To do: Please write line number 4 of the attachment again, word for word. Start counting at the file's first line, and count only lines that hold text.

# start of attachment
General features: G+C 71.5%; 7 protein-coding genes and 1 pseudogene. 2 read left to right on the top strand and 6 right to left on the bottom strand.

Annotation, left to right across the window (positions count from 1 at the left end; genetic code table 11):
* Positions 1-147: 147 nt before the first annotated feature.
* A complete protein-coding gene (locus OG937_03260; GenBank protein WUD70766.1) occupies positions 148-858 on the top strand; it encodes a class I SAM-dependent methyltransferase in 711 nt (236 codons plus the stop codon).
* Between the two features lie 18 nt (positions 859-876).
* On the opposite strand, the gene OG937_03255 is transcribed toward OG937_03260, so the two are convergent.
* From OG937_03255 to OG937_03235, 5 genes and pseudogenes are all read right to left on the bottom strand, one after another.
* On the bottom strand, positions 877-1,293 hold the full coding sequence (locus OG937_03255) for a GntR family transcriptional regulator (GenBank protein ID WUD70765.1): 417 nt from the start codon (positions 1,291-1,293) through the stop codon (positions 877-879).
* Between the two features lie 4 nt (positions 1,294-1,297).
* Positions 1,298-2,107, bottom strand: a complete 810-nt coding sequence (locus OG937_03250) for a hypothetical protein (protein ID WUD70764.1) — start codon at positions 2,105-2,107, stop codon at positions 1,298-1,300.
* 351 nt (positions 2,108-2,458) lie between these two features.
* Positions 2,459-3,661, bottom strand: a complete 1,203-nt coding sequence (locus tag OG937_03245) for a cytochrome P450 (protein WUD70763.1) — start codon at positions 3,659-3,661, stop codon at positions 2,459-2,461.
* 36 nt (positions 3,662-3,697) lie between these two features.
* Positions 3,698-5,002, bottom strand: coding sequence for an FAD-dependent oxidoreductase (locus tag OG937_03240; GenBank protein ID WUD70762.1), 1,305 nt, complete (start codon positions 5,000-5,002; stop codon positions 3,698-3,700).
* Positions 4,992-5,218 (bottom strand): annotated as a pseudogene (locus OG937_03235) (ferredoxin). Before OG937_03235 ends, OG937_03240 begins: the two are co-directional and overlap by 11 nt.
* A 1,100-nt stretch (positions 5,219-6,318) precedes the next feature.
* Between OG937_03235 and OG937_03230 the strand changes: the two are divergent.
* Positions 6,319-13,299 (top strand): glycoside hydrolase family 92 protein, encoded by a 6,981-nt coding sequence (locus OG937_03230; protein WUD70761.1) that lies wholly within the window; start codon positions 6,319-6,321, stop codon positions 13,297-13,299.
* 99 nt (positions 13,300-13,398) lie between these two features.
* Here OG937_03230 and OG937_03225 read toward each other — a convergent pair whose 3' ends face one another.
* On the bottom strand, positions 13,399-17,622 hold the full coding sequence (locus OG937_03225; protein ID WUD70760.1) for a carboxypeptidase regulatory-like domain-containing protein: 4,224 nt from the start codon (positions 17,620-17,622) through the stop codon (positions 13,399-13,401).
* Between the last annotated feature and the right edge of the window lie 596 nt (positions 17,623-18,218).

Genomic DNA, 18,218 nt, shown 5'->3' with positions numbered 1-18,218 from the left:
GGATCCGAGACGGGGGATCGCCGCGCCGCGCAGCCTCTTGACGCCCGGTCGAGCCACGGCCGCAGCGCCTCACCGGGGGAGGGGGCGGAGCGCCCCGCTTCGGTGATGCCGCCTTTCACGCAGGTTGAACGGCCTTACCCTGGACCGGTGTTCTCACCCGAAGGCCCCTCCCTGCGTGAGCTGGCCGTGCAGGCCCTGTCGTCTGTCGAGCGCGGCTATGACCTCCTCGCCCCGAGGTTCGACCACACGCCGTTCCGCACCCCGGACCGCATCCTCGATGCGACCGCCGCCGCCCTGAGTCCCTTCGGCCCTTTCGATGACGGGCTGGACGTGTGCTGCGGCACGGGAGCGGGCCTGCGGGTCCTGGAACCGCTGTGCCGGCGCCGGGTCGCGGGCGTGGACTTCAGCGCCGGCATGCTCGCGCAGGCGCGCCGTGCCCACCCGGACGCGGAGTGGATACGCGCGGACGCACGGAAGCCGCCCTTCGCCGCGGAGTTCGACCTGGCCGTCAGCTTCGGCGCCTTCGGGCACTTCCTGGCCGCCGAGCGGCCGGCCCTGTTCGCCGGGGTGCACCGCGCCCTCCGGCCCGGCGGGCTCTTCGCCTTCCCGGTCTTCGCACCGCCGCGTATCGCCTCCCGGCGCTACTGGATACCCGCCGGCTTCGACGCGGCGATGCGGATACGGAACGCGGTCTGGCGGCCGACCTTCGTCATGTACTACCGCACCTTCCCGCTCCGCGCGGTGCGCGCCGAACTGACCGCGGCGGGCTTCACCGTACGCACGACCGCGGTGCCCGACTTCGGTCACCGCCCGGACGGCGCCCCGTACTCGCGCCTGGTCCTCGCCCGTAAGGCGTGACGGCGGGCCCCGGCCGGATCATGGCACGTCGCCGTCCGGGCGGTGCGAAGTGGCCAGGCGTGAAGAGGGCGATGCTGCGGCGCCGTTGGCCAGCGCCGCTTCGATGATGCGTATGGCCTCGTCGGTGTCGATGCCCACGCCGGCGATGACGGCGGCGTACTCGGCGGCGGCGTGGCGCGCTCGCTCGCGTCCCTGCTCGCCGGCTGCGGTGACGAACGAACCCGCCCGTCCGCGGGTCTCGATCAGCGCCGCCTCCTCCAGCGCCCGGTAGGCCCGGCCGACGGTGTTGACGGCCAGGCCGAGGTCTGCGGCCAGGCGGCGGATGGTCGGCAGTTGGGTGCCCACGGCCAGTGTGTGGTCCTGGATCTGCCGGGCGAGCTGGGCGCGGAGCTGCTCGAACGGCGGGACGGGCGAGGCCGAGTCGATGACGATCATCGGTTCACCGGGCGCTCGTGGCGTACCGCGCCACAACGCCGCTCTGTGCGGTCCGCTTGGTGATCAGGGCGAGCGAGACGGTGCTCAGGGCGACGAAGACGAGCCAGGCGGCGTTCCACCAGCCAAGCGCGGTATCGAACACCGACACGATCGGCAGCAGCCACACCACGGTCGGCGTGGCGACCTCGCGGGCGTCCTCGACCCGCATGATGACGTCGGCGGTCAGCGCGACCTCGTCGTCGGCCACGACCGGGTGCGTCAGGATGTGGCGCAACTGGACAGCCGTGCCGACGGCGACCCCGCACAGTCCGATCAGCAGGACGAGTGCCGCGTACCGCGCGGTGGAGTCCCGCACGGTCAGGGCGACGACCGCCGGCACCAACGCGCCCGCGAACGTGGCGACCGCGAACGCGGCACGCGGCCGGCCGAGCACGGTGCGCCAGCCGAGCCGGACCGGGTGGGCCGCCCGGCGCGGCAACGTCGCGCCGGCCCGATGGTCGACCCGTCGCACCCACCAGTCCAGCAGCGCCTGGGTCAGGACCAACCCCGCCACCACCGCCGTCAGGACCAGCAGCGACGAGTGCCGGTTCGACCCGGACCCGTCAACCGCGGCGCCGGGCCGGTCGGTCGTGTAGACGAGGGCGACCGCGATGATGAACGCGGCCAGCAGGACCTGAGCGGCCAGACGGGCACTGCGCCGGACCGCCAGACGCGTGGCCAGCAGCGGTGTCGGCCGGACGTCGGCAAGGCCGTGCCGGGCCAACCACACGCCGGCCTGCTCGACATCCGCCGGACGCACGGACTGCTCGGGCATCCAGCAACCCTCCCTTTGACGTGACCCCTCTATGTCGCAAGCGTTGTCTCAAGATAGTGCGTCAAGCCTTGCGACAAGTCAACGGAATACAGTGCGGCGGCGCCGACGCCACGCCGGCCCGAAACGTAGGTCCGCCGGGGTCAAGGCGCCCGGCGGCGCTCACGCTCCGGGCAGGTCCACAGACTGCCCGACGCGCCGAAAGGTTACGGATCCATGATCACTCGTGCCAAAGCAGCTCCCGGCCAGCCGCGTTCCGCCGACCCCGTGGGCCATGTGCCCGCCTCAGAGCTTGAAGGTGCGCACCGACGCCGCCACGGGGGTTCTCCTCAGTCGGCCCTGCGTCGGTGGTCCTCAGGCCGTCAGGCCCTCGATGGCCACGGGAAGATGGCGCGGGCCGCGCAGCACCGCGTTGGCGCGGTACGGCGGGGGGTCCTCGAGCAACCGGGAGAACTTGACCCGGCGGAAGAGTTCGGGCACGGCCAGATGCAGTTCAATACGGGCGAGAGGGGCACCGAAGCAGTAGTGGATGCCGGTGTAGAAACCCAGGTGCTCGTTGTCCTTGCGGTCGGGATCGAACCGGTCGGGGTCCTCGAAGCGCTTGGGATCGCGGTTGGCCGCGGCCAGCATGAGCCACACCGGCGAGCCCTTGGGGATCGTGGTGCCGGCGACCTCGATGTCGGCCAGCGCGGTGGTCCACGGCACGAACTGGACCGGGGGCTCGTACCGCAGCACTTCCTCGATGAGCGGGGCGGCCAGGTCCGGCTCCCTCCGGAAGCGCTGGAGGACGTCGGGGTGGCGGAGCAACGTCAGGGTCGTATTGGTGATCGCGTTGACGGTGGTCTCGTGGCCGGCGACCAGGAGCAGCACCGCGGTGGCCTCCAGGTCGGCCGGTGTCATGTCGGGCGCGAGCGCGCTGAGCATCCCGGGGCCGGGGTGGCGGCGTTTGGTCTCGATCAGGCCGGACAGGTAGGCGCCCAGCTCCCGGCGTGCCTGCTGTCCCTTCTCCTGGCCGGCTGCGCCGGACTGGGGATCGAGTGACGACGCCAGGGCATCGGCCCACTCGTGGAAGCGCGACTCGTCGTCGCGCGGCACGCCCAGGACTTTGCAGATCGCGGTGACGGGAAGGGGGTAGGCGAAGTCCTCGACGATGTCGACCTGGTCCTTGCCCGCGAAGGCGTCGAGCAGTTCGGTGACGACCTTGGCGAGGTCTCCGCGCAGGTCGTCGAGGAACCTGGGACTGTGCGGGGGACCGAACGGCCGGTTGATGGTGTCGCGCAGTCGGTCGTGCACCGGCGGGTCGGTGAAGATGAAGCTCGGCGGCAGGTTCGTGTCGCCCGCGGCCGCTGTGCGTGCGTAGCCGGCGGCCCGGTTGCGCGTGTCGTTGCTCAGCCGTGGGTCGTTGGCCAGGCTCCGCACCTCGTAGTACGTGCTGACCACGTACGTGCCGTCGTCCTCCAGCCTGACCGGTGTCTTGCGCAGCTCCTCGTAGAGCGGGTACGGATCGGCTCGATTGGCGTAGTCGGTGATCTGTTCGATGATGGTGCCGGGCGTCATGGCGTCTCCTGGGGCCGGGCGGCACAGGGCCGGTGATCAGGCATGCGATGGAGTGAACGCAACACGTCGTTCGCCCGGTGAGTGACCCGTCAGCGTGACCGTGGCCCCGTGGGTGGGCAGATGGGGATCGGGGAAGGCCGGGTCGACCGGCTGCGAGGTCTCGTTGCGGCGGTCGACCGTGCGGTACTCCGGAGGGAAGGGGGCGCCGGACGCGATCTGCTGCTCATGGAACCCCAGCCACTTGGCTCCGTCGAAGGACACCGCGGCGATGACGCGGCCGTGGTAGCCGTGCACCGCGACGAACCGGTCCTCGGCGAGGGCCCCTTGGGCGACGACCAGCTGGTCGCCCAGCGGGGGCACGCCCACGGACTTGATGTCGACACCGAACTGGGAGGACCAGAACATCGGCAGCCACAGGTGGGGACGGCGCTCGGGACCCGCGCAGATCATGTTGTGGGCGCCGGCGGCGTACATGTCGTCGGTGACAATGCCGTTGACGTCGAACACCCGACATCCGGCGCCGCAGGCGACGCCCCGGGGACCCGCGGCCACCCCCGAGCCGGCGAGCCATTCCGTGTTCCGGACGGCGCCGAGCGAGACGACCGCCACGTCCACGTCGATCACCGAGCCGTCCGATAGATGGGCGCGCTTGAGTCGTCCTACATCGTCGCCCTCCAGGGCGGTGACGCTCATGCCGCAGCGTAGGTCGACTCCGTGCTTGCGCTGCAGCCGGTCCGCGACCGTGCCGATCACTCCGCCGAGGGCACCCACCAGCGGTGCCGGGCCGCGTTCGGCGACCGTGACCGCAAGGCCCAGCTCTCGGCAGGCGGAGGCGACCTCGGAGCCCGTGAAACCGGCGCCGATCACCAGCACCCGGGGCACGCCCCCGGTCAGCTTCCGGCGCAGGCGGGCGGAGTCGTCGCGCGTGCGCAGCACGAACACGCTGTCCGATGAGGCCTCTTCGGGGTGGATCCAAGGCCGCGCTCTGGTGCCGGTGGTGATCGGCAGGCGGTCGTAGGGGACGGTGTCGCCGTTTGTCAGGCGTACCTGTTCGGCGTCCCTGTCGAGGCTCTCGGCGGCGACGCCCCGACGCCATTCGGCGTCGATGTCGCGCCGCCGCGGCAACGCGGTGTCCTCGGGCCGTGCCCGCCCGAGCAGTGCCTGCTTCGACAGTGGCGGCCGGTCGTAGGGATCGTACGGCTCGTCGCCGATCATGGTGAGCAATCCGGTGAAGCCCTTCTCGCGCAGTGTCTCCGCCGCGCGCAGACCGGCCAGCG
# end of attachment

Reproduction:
* A complete protein-coding gene (locus OG937_03260; GenBank protein WUD70766.1) occupies positions 148-858 on the top strand; it encodes a class I SAM-dependent methyltransferase in 711 nt (236 codons plus the stop codon).